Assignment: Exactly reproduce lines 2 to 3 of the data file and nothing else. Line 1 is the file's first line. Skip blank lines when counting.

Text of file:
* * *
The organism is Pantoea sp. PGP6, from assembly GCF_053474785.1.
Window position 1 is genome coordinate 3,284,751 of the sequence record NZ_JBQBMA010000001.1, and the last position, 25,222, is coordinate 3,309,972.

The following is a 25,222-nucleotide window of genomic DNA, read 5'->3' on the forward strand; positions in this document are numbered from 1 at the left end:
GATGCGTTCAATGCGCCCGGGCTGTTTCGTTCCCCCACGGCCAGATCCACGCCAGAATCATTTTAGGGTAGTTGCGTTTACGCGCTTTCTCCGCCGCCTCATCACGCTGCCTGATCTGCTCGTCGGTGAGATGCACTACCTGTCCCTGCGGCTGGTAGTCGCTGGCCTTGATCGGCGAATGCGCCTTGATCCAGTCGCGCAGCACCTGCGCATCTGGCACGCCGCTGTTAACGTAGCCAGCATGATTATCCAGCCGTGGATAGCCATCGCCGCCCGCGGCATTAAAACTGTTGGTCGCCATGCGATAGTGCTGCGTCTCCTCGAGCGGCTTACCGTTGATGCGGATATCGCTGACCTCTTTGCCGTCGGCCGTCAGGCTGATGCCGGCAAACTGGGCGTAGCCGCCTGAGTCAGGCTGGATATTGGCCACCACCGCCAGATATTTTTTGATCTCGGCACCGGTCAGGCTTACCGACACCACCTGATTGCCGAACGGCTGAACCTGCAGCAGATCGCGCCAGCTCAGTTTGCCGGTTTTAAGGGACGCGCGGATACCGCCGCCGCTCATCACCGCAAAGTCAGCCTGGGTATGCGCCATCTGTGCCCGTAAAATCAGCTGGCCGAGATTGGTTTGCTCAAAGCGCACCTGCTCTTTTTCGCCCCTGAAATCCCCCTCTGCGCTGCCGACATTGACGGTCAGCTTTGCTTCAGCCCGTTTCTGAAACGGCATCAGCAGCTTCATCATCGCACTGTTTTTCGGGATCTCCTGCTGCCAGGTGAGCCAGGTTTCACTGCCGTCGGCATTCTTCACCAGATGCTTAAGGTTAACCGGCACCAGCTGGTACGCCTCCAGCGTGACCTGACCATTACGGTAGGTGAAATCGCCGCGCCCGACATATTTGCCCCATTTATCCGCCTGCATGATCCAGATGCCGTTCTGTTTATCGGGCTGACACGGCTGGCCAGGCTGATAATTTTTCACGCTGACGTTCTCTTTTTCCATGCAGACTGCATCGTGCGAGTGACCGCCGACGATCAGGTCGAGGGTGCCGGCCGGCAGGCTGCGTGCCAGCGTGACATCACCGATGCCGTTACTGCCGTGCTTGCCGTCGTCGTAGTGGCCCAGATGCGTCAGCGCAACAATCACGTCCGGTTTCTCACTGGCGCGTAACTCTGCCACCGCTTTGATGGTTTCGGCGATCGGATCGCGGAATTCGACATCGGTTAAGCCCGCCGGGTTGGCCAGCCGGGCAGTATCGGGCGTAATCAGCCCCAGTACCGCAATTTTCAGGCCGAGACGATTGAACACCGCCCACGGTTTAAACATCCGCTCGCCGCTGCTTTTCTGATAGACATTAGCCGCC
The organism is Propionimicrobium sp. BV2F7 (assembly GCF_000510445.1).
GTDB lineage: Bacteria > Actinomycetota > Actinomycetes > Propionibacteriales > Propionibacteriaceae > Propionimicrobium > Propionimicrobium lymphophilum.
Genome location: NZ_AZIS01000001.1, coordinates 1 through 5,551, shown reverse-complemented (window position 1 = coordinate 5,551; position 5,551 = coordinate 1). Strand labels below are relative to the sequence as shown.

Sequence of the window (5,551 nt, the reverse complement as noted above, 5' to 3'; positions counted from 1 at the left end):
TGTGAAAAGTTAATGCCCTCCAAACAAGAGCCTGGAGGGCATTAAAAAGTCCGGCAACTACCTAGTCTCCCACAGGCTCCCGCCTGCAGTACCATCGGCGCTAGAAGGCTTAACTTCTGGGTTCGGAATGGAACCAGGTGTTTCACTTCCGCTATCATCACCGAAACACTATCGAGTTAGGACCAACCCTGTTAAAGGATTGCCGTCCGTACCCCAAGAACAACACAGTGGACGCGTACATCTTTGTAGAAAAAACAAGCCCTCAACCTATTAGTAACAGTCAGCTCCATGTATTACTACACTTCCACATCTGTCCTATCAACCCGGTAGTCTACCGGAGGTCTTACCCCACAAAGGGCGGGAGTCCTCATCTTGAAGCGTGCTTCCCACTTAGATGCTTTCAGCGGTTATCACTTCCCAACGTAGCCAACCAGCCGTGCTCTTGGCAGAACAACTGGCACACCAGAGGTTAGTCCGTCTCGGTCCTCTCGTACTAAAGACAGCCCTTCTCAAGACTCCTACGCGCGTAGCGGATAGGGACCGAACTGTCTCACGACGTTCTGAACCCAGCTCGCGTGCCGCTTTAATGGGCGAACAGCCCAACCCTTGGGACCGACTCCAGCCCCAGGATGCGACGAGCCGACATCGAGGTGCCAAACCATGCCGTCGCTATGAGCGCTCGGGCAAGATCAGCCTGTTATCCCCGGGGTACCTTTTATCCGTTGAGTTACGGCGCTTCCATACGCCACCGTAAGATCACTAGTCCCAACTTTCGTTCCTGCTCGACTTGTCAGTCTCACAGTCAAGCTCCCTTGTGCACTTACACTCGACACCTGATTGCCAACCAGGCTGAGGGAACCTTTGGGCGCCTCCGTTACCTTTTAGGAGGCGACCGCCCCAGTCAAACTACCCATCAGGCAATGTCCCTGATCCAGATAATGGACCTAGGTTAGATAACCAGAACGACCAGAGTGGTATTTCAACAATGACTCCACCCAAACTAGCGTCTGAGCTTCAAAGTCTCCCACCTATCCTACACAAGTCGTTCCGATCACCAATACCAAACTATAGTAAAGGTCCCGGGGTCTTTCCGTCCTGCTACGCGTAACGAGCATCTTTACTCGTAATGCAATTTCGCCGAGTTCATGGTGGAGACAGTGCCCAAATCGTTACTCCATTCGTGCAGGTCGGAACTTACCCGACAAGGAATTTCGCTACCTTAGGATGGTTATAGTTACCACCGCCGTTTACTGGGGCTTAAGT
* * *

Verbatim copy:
Window position 1 is genome coordinate 3,284,751 of the sequence record NZ_JBQBMA010000001.1, and the last position, 25,222, is coordinate 3,309,972.

The following is a 25,222-nucleotide window of genomic DNA, read 5'->3' on the forward strand; positions in this document are numbered from 1 at the left end: